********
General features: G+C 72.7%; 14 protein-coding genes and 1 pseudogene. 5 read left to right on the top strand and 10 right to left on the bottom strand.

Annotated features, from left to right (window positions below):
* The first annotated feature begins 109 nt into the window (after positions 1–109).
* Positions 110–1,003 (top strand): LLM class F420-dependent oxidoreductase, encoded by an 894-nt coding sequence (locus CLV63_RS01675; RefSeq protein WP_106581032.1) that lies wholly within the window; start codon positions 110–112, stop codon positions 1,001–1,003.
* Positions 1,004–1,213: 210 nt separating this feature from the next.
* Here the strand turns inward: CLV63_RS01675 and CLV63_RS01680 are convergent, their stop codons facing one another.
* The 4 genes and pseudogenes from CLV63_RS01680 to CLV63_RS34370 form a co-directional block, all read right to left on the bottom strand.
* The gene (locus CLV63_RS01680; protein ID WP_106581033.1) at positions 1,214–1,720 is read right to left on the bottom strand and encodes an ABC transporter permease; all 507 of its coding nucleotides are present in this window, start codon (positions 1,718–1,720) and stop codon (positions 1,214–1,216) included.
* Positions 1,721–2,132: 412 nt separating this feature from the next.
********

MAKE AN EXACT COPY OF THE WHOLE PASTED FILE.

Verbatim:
General features: G+C 72.7%; 14 protein-coding genes and 1 pseudogene. 5 read left to right on the top strand and 10 right to left on the bottom strand.

Annotated features, from left to right (window positions below):
* The first annotated feature begins 109 nt into the window (after positions 1–109).
* Positions 110–1,003 (top strand): LLM class F420-dependent oxidoreductase, encoded by an 894-nt coding sequence (locus CLV63_RS01675; RefSeq protein WP_106581032.1) that lies wholly within the window; start codon positions 110–112, stop codon positions 1,001–1,003.
* Positions 1,004–1,213: 210 nt separating this feature from the next.
* Here the strand turns inward: CLV63_RS01675 and CLV63_RS01680 are convergent, their stop codons facing one another.
* The 4 genes and pseudogenes from CLV63_RS01680 to CLV63_RS34370 form a co-directional block, all read right to left on the bottom strand.
* The gene (locus CLV63_RS01680; protein ID WP_106581033.1) at positions 1,214–1,720 is read right to left on the bottom strand and encodes an ABC transporter permease; all 507 of its coding nucleotides are present in this window, start codon (positions 1,718–1,720) and stop codon (positions 1,214–1,216) included.
* Positions 1,721–2,132: 412 nt separating this feature from the next.